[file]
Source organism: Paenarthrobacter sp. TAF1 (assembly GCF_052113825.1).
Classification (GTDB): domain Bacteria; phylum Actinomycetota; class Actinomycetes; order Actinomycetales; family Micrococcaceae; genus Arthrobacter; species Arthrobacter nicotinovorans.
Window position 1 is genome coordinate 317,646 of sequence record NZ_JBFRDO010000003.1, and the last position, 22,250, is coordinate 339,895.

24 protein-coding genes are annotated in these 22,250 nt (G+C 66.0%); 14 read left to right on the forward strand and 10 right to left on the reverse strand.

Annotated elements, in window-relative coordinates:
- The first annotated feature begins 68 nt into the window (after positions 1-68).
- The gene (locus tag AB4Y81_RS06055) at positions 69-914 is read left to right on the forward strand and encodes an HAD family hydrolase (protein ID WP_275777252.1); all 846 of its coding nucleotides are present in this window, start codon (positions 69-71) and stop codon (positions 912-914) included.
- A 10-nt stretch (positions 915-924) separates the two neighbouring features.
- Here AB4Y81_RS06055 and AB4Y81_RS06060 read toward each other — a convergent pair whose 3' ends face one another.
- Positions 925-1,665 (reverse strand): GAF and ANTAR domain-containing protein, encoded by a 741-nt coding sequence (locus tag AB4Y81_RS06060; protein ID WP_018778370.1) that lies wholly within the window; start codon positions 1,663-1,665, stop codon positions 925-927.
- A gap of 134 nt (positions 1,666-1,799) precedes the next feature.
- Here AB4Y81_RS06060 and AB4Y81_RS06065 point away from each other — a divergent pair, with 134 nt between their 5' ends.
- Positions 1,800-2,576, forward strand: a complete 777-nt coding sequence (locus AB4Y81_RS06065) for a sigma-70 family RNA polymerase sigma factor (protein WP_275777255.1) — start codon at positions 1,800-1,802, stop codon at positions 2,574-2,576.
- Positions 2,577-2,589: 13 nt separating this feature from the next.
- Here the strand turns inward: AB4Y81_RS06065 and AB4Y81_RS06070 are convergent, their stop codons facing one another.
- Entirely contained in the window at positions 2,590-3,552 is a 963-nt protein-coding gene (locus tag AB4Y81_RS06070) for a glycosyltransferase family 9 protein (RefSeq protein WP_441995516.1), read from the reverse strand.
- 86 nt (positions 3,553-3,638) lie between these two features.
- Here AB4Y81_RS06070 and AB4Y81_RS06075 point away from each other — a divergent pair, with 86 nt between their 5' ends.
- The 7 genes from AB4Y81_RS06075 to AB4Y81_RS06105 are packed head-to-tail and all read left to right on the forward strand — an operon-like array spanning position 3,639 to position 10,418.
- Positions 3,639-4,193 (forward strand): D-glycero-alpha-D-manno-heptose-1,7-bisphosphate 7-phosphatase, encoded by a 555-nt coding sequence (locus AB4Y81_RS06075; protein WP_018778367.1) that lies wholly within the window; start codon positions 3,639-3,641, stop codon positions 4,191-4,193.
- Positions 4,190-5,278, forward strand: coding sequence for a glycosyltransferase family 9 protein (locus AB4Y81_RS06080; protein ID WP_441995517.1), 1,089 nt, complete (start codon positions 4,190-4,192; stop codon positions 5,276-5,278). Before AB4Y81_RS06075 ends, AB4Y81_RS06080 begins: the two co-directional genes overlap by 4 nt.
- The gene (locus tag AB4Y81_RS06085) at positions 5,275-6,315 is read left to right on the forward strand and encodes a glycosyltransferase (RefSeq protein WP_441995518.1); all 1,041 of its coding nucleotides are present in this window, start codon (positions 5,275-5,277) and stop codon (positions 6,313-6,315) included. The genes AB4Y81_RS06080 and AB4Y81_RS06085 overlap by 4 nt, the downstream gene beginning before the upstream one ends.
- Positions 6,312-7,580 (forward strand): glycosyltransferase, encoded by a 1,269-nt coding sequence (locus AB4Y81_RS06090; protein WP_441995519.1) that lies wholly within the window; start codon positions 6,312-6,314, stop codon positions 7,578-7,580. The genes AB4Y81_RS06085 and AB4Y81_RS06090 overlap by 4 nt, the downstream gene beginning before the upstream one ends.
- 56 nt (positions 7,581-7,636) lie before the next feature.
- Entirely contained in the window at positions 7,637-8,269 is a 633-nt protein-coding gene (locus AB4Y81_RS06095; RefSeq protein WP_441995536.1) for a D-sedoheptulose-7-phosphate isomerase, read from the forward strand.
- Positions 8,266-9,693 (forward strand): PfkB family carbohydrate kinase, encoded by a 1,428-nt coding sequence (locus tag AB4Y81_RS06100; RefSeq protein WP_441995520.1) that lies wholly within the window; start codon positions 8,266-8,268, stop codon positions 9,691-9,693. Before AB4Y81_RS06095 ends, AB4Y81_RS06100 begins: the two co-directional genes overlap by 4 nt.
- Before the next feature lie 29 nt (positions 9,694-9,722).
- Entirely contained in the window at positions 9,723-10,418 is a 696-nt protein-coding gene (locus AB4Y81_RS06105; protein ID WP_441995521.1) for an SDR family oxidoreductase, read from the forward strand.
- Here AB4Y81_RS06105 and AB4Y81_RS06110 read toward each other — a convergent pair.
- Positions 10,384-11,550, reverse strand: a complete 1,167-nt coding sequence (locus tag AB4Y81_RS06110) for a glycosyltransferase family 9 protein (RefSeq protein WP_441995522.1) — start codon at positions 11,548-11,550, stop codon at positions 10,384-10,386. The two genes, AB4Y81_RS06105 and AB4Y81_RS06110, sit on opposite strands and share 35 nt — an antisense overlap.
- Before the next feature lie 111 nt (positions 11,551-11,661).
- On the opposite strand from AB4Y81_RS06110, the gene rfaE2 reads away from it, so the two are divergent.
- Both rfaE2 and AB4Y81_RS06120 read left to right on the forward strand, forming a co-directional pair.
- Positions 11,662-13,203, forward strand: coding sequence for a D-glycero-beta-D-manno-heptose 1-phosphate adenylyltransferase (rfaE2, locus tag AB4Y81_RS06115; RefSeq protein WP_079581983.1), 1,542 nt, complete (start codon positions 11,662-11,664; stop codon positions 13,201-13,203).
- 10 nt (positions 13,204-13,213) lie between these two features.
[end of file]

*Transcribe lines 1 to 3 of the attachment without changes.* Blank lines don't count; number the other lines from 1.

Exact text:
Source organism: Paenarthrobacter sp. TAF1 (assembly GCF_052113825.1).
Classification (GTDB): domain Bacteria; phylum Actinomycetota; class Actinomycetes; order Actinomycetales; family Micrococcaceae; genus Arthrobacter; species Arthrobacter nicotinovorans.
Window position 1 is genome coordinate 317,646 of sequence record NZ_JBFRDO010000003.1, and the last position, 22,250, is coordinate 339,895.